Student Notebook

RiSE-UP Examines Cultural Differences and Freshmen Anxiety

The APS Student Caucus symposium for Research on Socially and Economically Underrepresented Populations or RiSE-UP included presentations by Wonkyong Lee, University of Waterloo; Mercedes Carswell, Michigan State University; and Yuri Miyamoto, University of Michigan.

In her presentation, “Cultural Differences in Persuasion: Analysis of North American and Korean Print Ads,” Lee sought to identify message differences in advertisements from the same company, such as Microsoft, to North American and Korean audiences. She found that the focus of a company’s ad differed to meet cultural expectations.

“This not only helps us understand cultural differences,” Lee said, “but what persuasive messages might be most effective for a particular culture.”

Lee examined six Korean and six North American ads and reviewed the content for promotion-focus, highlighting personal gain, and prevention-focus, highlighting self-improvement, messages. She found that the North Americans prefer a promotion-focused message and Koreans prefer a prevention-focused message.

Carswell’s presentation, “Level of Racial Centrality and High School Racial Composition Increases Trait Anxiety,” sought to identify factors that increase anxiety levels for freshmen African-American students. She specifically wanted to examine the impact of psychological disorders, such as anxiety and depression, on students in a racial minority. Carswell hypothesized that anxiety and depression would be higher for African-American students with low racial centrality, the degree of racial self-acceptance, who had attended mostly African-American high schools who were entering a college or university with a predominantly white population.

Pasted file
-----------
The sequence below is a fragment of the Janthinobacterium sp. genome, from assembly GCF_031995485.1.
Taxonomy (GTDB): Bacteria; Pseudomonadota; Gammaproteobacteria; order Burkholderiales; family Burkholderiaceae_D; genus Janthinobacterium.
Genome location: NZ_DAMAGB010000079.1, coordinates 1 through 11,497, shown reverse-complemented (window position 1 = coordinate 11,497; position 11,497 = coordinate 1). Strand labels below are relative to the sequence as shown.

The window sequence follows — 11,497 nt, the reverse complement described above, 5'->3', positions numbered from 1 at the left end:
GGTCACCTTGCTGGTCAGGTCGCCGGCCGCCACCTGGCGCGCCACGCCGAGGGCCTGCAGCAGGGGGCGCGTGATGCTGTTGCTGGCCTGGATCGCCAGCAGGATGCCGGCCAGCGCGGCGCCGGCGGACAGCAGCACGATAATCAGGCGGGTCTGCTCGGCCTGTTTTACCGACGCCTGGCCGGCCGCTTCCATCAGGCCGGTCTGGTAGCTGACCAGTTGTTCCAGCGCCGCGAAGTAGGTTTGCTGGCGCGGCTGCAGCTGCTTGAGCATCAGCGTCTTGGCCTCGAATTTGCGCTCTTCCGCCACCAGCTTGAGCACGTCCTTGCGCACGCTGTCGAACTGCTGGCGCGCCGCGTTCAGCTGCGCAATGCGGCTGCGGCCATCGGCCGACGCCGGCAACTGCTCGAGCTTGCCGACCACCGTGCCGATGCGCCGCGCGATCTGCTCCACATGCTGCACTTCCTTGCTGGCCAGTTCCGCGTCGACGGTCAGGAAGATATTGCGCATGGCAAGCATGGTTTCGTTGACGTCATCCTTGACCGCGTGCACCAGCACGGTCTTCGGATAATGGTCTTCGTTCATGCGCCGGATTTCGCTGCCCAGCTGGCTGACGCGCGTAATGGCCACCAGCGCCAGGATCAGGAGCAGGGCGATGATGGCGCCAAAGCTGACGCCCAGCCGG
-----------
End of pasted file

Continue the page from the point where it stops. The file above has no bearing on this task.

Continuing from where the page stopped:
“It was surprising that racial centrality and high school composition did not significantly correlate at all with anxiety as measured at Time 1,” Carswell said. However, the results for Time 2 revealed that freshmen with low centrality and who had attended a predominantly African-American high school, now at a predominantly white school had higher levels of anxiety and depression.

In her presentation, “Culture and Communication: Making Requests on Voicemail Disturbs Japanese But Not Americans,” Miyamoto wanted to examine cultural differences between Americans and Japanese in the messages they left on answering machines or voicemail.

Miyamoto discovered that Americans focused on the meaning of the words in a message, making sure details were clear. Japanese, on the other hand, were more concerned with the meaning of the vocal tone of the message, making sure that their messages were appropriate to the relationship.

She found that Japanese adjust the way they communicate based on the relationship with the person communicating to, more than Americans do. In a performance task conducted while leaving a message, Miyamoto found that Japanese participants did not perform as well as Americans due to the increased concentration required to manage not only the message information but ensuring appropriate vocal tone as well.

Observer Vol.16, No.8 August, 2003

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